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Originally conceived as a biography of Haber and Bosch (the German chemists who pioneered the conversion of atmospheric nitrogen into ammonia on an industrial scale), this incisive and controversial book is in fact a study of the effects of their research on world food production - 150 million tonnes of ammonia are produced annually, most of which goes into making fertiliser. Smil argues that we should see the Haber-Bosch breakthrough as 'chemical bounty' that has made a huge contribution to human welfare since 1945. 'The greatest catastrophe that the human race could face this century is not global warming but a global conversion to 'organic' farming - an estimated 2 billion people would perish. That is the underlying message of this remarkable book, which charts the discovery of nitrogen fixation - the conversion of unusuable atmospheric nitrogen to useful ammonia - and its impact on the world's food supply.' John Emsley, Nature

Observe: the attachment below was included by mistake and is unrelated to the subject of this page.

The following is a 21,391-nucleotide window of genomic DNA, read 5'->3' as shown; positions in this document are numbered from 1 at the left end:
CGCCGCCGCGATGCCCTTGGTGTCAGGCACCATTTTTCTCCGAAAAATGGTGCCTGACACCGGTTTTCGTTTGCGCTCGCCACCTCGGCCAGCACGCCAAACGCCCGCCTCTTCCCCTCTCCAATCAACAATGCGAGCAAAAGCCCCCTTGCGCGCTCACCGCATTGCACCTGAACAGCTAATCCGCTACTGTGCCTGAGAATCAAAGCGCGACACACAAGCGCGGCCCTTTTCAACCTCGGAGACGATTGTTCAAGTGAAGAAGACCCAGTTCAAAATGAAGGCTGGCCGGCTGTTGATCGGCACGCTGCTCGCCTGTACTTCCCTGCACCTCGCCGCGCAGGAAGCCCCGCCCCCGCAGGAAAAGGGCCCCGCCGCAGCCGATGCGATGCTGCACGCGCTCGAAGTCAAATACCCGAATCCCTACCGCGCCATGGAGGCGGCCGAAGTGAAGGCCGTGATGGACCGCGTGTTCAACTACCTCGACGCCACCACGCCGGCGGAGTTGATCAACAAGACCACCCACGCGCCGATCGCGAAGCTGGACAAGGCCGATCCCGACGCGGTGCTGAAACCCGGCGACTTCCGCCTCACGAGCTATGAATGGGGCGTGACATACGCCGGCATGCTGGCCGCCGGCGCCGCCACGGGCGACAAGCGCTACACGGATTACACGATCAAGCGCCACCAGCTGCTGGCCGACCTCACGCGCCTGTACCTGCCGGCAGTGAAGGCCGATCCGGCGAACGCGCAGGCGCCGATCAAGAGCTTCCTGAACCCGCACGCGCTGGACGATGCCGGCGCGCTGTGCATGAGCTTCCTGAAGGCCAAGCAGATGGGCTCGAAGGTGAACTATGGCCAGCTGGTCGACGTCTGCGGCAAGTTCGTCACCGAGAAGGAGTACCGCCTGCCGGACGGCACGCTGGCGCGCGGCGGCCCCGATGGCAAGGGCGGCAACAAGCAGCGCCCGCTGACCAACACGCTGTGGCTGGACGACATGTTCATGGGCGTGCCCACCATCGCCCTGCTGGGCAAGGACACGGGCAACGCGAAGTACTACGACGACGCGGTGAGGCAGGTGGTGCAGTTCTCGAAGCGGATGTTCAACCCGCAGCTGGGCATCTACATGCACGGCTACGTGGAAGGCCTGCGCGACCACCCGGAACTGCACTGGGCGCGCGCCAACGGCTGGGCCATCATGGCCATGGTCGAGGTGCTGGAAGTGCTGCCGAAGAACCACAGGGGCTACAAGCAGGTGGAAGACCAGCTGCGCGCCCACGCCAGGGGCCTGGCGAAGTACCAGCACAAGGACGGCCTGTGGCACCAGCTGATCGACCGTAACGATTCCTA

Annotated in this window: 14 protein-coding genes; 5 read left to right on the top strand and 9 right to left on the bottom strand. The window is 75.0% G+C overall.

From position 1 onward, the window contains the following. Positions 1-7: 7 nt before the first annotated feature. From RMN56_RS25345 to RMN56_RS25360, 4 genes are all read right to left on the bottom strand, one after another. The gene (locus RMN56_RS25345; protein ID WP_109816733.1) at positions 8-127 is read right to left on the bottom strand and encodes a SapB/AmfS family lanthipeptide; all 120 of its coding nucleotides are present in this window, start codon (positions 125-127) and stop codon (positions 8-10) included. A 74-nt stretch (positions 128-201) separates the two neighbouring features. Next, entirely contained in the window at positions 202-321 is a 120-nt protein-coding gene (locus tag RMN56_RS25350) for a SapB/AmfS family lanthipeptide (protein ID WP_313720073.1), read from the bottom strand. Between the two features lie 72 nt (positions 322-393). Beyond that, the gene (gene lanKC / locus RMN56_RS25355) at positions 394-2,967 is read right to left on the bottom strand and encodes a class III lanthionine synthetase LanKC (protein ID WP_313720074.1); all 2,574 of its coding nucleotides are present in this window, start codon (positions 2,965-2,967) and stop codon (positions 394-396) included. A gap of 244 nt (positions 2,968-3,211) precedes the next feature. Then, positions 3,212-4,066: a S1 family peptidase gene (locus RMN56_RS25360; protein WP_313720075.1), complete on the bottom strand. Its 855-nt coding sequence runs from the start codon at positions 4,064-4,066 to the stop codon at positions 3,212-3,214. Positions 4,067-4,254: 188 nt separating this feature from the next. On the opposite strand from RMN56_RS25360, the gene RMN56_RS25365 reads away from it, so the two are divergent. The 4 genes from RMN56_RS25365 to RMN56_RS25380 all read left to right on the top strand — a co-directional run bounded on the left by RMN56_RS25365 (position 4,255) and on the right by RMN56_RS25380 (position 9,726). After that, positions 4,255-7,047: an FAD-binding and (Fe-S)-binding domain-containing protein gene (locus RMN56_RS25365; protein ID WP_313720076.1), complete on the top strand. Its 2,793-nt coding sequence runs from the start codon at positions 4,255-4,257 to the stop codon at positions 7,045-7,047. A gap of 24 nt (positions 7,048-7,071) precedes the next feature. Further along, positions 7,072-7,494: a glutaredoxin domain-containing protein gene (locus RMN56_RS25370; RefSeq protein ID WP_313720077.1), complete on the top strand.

Vaclav Smil is Distinguished Professor at the University of Manitoba and the author of many books, including Energy at the Crossroads: Global Perspectives and Uncertainties (2005), Energy in Nature and Society: General Energetics of Complex Systems (2007), Global Catastrophes and Trends: The Next Fifty Years (2008), and Why America Is Not a New Rome (2010), all published by the MIT Press. He was awarded the 2007 Olivia Schieffelin Nordberg Award for excellence in writing and editing in the population sciences.
This is a wonderful book, highly readable and replete with referenced data. - John Emsley, Nature; "Broad and imaginative, meticulously argued and fully documented, yet lively and readable, this surprising book...opens a door wide to a dimly lit corner of high-tech, to offer us a new understanding of a major change." - Philip and Phylis Morrison, American Scientist; "A very welcome contribution to the interdisciplinary field of environmental studies." - Juan Ilerbaig, The Quarterly Review of Biology"